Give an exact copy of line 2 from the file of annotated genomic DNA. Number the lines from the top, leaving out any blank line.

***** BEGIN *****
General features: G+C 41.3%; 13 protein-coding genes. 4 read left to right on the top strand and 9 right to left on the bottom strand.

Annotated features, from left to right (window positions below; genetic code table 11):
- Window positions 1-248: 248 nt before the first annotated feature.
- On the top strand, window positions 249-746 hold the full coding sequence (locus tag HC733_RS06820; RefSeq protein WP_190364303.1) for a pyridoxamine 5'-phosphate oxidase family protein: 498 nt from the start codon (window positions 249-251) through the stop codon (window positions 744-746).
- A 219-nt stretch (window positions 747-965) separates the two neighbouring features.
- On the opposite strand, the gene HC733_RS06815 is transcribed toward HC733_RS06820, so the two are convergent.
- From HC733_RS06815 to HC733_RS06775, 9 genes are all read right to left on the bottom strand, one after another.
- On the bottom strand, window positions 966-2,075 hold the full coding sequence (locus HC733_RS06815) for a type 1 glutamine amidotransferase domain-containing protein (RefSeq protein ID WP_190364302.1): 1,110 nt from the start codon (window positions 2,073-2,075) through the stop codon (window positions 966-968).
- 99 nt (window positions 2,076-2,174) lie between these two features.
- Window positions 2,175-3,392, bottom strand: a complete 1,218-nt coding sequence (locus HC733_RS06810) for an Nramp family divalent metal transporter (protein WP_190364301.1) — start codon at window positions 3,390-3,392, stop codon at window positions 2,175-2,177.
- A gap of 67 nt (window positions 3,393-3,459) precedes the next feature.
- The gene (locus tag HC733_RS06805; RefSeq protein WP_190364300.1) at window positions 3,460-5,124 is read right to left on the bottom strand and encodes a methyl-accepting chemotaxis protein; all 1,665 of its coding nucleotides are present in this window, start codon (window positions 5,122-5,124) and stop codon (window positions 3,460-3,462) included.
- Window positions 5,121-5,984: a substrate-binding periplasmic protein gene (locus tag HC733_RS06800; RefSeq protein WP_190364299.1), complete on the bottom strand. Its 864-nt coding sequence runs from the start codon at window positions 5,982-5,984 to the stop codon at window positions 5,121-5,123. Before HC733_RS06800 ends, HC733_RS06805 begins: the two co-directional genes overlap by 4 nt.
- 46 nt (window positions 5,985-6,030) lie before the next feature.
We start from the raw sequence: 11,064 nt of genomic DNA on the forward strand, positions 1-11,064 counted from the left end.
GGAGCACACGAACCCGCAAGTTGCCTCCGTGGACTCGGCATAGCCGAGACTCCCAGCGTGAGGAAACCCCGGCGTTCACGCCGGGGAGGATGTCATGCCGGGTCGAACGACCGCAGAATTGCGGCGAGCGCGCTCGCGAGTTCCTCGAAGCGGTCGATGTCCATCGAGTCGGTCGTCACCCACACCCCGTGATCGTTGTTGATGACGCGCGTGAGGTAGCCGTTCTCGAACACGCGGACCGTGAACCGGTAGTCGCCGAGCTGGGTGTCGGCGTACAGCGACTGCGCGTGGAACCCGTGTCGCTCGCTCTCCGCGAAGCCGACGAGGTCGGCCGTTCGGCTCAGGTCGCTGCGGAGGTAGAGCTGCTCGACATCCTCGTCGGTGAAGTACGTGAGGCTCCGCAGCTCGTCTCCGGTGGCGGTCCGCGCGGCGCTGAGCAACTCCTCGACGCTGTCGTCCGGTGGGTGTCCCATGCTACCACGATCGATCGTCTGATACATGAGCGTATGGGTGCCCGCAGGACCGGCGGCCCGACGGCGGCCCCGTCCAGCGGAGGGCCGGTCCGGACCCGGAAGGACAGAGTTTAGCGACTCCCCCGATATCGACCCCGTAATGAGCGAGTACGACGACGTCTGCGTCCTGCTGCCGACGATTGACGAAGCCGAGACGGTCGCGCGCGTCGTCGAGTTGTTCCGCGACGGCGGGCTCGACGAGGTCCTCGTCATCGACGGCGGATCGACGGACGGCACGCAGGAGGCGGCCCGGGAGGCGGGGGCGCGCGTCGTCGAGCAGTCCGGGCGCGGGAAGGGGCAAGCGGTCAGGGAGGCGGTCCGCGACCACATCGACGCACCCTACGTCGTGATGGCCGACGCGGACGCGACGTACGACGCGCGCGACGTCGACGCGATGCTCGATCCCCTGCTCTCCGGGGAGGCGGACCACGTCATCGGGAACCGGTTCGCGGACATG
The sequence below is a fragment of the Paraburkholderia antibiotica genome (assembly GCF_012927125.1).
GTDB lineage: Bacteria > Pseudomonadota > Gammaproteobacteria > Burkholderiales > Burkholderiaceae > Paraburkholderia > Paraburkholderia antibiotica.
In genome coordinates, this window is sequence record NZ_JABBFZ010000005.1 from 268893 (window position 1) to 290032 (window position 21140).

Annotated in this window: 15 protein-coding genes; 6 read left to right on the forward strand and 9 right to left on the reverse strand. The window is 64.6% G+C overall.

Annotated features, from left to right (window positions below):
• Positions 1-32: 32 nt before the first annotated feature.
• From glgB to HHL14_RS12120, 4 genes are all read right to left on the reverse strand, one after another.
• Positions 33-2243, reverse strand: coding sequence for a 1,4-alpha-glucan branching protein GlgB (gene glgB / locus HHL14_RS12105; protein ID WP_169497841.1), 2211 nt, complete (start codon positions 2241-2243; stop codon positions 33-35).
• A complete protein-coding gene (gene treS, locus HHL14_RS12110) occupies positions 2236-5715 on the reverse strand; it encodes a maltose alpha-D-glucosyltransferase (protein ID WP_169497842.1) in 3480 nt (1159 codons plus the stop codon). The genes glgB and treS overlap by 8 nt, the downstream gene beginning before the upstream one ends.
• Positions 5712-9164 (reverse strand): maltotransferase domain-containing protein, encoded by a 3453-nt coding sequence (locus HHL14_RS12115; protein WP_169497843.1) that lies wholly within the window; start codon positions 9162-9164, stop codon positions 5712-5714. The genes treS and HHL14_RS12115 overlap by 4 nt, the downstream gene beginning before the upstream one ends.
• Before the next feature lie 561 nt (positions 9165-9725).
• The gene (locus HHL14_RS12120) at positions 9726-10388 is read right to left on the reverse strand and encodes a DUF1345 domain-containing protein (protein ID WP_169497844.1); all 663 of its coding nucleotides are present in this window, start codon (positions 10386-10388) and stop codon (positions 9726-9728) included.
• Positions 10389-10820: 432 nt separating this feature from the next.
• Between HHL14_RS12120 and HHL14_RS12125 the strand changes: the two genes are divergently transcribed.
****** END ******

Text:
Annotated features, from left to right (window positions below; genetic code table 11):